But you also know by now I judge my success more on what people say about my writing than anything else. If I've conveyed a story I want to in the way I choose successfully, and people get the point if not like my style, I'm happy.
And I always refer back to the books now foisted on English majors, many of them apparently being too "dark" or "adult" or this or that for their original intended audiences–teenagers, or "youths" approaching if not at the "age of majority," as in "young adults."
Books like the once again recently exploited and profited from brilliant The Great Gatsby, which never earned F. Scott Fitzgerald either the income or fame and praise he longed to repeat after his "This Side of Paradise."
So. I think bad reviews are like failed relationships. They come with the territory, and having a few just helps keep you honest or at least from getting too big a head.
Rachelle Ayala says
That's funny. I just posted my "My Favorite One-Star Reviews or Bad Reviews to Make You Laugh" on my blog today because another author friend of mine was complaining about a review. I figure if you can't lose them, you might as well laugh about them.
Great point about how you can't see them coming, but you can always decide how you'll react.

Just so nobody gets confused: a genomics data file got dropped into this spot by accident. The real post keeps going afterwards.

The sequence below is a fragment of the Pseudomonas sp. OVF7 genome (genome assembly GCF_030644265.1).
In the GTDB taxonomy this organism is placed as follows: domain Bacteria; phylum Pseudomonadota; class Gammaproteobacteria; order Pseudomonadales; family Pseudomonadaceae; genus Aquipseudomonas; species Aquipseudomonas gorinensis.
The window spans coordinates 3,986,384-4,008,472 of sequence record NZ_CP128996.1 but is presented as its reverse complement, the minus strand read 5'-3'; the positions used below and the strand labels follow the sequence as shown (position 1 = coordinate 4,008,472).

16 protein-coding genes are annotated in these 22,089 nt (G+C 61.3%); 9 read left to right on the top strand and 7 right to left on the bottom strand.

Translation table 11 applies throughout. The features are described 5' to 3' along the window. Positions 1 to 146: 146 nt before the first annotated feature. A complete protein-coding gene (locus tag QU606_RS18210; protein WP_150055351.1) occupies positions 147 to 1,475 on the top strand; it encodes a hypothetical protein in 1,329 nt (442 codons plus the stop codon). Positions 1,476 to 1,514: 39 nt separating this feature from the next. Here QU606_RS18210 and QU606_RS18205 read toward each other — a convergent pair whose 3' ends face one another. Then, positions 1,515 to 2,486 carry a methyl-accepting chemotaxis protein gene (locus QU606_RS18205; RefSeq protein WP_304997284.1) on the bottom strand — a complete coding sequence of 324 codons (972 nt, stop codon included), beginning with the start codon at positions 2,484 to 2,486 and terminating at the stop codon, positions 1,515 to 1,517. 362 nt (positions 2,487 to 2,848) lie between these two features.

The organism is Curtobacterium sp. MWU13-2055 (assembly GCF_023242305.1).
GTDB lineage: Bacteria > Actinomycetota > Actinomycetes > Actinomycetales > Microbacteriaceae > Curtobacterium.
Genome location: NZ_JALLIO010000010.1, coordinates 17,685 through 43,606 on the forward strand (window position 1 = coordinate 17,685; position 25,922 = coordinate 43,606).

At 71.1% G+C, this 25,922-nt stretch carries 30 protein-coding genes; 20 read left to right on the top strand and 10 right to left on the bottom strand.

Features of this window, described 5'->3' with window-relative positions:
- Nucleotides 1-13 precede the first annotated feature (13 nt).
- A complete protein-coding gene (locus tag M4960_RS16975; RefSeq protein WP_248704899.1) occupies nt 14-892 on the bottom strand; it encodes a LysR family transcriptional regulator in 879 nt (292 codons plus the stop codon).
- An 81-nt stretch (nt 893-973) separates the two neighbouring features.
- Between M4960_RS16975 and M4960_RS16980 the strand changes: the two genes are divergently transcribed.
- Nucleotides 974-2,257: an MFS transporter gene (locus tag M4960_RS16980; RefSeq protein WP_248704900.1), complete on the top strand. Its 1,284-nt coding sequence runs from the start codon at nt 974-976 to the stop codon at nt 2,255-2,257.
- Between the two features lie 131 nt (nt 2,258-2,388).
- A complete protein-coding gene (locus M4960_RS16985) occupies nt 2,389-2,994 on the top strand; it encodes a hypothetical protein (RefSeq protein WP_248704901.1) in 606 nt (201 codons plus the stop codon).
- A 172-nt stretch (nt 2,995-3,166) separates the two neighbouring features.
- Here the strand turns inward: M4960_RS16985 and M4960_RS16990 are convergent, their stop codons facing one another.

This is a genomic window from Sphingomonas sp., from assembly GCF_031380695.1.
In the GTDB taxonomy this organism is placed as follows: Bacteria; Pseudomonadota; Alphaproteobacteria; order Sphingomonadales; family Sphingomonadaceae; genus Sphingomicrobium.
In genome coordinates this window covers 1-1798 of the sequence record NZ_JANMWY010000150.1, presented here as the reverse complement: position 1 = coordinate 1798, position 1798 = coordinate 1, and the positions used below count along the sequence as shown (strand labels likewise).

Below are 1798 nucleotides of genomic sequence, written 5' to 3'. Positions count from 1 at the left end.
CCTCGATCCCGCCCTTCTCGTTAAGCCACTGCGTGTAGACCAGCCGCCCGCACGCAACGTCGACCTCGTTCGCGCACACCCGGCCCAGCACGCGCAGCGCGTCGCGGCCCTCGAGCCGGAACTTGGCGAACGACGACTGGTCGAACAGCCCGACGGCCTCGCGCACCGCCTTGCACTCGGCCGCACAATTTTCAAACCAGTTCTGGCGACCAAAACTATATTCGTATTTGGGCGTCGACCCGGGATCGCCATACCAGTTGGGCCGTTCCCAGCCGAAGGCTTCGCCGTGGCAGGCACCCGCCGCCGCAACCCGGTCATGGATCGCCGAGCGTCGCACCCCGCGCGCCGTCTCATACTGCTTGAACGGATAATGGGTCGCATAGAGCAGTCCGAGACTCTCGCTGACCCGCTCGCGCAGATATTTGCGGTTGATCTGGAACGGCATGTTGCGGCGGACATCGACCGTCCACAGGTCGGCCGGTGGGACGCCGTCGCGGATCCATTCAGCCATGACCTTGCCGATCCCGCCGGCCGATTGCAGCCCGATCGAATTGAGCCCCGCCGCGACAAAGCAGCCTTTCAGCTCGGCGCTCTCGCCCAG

Mary Horner says
It's hard to read a bad review, but if it contains constructive criticism, writers can try to let some time pass and take a few steps back before deciding if the opinion is valid, and if accepting the criticism will improve the writing.
This was a nice post, and very generous. Every time I think I have suffered the worst review over something silly that everyone else understood, it happens again. I also have suffered through fake bad reviews.
I wouldn't mind the bad reviews as much if everyone who left a review was required to stand behind his or her own name with the review. But the system as we know it is flawed, and reviews are written to garner attention to some reviewers. It is a system that promotes sock puppets and fakes who leave bad reviews for a variety of reasons…one of which I am convinced is mental instability.
Ernie J. Zelinski says
Yes, I have gotten my share of bad reviews and will continue to get them. I have made almost $2 million in profits from my books. How much have the critics who post bad reviews made?
These quotations apply:
"Any fool can criticize, condemn and complain … and most fools do."
– Dale Carnegie
"Trying to blow out someone else's candle doesn't make yours shine any brighter. In fact, yours is the one that is dimmed the most."
– Dave Erhard
"Did you know that highly spirited successful souls are thankful for the critics, the faultfinders, and the nit-pickers of this world for constantly trying to put them down? This gives these highly spirited souls the inspiration to learn how to fly, to soar even